The key in this short book is not some environmental crisis that came out of nowhere, as proffered by some apocalyptic writers.  The authors clearly identify runaway world capitalism – market fundamentalism - as the culprit.  Environmental costs are external to present market mechanisms, hence the future cannot be understood via the market.  The market is blind.  This is similar to what Naomi Klein does in her book, “This Changes Everything.” They call it the market failure of the ‘carbon-combustion complex,’ borrowing from Eisenhower.  The authors call the ‘invisible hand’ of traditional capitalist theory a ‘form of magical thinking.’  They are not Marxists of course, but have been forced in this direction by events.

The book is peppered with maps of areas that are underwater – Amsterdam, Antwerp, Dahka, New York, Miami and Tampa.  They point out that Carl Sagan was the first to identify the ‘greenhouse effect’ way back in 1959.  They describe a fanciful “Sea Level Denial Bill” passed in 2012 in North Carolina, US. (which actually did pass, but not under that name.)  They slyly mention that nature is not just for recreational or scenic purposes, as humans are inextricably bound up with nature.  It is odd that this even has to be explained but most people connect with nature only in a romantic or utilitiarian sense.  Ultimately global warming slows because of the illicit development by a Japanese scientist of a black lichen fungus that coats the world.  The lichen absorbs CO2 at a large rate, thus stabilizing the temperature at ‘only’ 11 degrees Celsius above the threshold for irreversible climate change. 

As scientists the authors discuss the pre-cautionary principle, the failure of logical positivism as a philosophy, the isolation in silos of typical scientists, the inability of scientists to understand or intervene in the political side of society; Fisherian statistics, Type 1 and Type 2 errors and so on.

The authors make typical liberal – and hence untrue - statements attacking ‘formerly existing socialism,’ which is predictable.  Oddly enough, they also make an appeal to conservatives by quoting Freidrich von Hayek to the effect that even Hayek understood there was a role for the state in mitigating pollution, deforestation or bad methods of farming.  As if logical discussions of Hayek were going to change minds! Their biggest point for conservatives (and liberals) is to argue that failure to act on global warming will lead to the victory of ‘neo-communism,’ as expressed by a future ‘2nd People’s Republic of China’ and by extension, similar governments across the world who finally dispense with unplanned market societies based on mass consumerism.  They note that China was the only society that was able to plan and handle ‘The Great Collapse” due to its centralized government and planning system.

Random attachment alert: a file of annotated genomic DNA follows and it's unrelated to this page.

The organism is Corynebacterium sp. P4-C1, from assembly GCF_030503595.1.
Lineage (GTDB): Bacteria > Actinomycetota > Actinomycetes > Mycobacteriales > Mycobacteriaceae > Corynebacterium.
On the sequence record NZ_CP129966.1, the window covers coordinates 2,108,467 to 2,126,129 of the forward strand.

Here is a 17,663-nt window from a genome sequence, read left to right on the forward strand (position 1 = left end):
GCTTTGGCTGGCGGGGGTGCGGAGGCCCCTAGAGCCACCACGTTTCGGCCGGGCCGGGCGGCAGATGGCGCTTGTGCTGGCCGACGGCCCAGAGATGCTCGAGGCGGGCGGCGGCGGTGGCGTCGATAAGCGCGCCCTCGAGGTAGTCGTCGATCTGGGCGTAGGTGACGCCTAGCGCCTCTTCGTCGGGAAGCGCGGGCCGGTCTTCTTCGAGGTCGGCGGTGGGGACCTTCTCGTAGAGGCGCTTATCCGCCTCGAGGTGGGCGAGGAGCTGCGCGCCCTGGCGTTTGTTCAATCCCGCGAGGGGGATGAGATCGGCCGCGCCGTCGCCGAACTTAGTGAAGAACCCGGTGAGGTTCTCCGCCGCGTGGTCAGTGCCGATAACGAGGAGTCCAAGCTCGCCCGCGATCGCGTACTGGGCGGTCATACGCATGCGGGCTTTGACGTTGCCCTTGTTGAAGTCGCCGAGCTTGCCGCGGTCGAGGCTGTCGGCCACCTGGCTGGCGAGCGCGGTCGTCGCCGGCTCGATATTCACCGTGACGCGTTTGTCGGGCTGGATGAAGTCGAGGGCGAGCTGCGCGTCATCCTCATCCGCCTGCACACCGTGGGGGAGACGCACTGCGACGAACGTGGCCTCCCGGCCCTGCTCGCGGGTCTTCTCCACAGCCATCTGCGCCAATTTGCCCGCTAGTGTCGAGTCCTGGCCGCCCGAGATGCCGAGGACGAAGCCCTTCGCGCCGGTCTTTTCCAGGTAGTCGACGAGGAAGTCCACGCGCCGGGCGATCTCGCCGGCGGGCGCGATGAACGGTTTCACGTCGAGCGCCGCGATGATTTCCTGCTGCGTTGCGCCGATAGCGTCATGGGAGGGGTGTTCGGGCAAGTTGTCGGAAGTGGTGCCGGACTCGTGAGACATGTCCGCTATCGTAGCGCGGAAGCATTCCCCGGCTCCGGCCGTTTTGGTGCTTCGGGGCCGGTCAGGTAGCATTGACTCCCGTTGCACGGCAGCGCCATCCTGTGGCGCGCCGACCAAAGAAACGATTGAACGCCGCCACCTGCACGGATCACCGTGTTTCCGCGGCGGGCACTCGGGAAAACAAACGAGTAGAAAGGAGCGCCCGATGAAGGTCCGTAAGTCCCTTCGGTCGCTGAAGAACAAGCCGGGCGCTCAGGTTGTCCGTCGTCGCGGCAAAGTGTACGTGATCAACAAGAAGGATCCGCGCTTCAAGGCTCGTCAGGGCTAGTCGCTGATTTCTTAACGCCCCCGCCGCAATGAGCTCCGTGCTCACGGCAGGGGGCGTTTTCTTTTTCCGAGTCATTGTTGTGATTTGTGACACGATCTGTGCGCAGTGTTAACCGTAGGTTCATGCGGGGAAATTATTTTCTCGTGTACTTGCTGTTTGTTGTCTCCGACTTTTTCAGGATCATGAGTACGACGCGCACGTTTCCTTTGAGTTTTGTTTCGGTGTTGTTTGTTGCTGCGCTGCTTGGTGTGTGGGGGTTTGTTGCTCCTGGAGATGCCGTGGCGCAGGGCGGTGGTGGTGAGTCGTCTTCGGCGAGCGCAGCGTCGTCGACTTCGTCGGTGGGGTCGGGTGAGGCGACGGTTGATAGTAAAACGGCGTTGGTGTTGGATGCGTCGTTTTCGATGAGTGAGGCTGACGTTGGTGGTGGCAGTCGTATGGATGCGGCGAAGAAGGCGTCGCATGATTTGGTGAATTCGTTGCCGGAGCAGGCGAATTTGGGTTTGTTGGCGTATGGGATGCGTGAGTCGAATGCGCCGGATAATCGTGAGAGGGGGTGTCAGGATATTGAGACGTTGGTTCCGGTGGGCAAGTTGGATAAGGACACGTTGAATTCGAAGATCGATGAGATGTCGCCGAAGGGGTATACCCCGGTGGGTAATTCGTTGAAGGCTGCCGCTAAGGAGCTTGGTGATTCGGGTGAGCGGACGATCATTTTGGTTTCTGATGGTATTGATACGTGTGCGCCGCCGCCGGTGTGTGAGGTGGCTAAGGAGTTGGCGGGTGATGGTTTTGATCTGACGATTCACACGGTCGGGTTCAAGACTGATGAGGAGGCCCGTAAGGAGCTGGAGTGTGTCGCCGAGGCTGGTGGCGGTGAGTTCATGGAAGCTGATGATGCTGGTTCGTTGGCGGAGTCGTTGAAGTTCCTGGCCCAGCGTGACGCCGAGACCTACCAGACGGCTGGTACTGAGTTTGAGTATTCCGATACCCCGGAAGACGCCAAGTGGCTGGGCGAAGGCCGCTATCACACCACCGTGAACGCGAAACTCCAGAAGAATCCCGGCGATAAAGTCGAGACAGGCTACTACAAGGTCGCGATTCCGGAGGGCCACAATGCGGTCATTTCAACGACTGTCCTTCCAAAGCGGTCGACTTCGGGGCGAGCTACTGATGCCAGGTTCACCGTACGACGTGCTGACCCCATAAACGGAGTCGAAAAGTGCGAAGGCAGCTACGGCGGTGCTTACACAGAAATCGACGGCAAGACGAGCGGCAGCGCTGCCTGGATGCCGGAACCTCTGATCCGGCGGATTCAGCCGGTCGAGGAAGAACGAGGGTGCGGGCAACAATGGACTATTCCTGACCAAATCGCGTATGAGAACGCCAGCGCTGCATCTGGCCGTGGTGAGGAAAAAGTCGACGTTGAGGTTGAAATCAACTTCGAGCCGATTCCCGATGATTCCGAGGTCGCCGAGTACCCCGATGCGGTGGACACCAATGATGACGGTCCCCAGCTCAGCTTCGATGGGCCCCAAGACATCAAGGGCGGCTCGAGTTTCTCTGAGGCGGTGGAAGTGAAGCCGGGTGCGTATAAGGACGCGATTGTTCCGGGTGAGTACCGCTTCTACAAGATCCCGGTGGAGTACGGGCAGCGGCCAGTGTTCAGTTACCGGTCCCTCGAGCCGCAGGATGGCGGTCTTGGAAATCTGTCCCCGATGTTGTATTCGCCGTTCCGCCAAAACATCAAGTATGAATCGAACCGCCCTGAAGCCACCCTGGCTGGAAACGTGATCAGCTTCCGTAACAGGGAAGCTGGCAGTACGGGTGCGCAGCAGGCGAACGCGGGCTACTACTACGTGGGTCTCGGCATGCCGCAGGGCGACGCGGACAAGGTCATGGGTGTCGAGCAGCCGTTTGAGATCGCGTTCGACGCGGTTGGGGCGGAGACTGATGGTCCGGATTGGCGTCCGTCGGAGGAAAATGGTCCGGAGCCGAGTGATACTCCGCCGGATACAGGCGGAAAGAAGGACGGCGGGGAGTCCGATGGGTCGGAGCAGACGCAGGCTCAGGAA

Like good history, science fiction is also really about the present, and not merely escapism.  This book is a quick read and will sober up anyone who is unable to think ahead. 

And I bought it at Mayday Books!
Red Frog
April 10, 2015
Commune de Cortona, Toscana, Italia

Tuesday, April 7, 2015

Defencism or Surrender?

"Is the East Still Red? – Socialism and the Market in China,” by Gary Blank, 2015

The most complex issue in Marxism today is the class character of China.  The present conventional view among most strands of Marxists  – whether originating from Maoist, Trotskyist, Stalinist, Social-Democrat (‘democratic socialist’) or some other left tradition, is that it is a capitalism of some kind.  Blank challenges this assertion – not from the viewpoint of a pro-Beijing CCP supporter, but as an independent Marxist who studies this question exclusively.  In the process he clarifies both the factual and the ideological issues regarding China, no matter what your position.  
Chinese Workers on Strike in Shang-Hai

Blank gives a comprehensive yet succinct overview, focusing on two books, “China and Socialism:  Market Reforms and Class Struggle” by Burkett/Hart-Landsberg (“BHL”), and “Adam Smith in China” by Giovanni Arrighi.  In doing so he references many contemporary writers and comes to his own conclusions.  Of note is his ability to consider Leon Trotsky’s views, as Trotsky was the first and most prominent theoretician to witness and define a ‘degenerated’ or ‘deformed workers’ state.’